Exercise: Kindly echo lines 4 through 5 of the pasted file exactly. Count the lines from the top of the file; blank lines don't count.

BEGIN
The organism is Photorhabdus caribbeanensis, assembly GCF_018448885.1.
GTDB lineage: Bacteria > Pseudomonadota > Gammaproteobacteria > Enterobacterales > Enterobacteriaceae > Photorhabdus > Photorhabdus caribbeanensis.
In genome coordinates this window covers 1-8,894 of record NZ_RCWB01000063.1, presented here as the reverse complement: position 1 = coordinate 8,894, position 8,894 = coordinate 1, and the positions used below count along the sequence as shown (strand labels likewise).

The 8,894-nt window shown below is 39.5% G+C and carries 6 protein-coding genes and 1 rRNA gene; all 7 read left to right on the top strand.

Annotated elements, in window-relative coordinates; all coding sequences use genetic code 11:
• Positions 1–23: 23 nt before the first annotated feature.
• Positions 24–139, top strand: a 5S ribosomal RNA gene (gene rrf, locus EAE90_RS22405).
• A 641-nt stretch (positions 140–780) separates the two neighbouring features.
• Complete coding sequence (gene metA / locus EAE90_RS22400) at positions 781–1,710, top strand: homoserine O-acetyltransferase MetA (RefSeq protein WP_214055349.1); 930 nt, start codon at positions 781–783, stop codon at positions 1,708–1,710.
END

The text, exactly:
The 8,894-nt window shown below is 39.5% G+C and carries 6 protein-coding genes and 1 rRNA gene; all 7 read left to right on the top strand.

Annotated elements, in window-relative coordinates; all coding sequences use genetic code 11: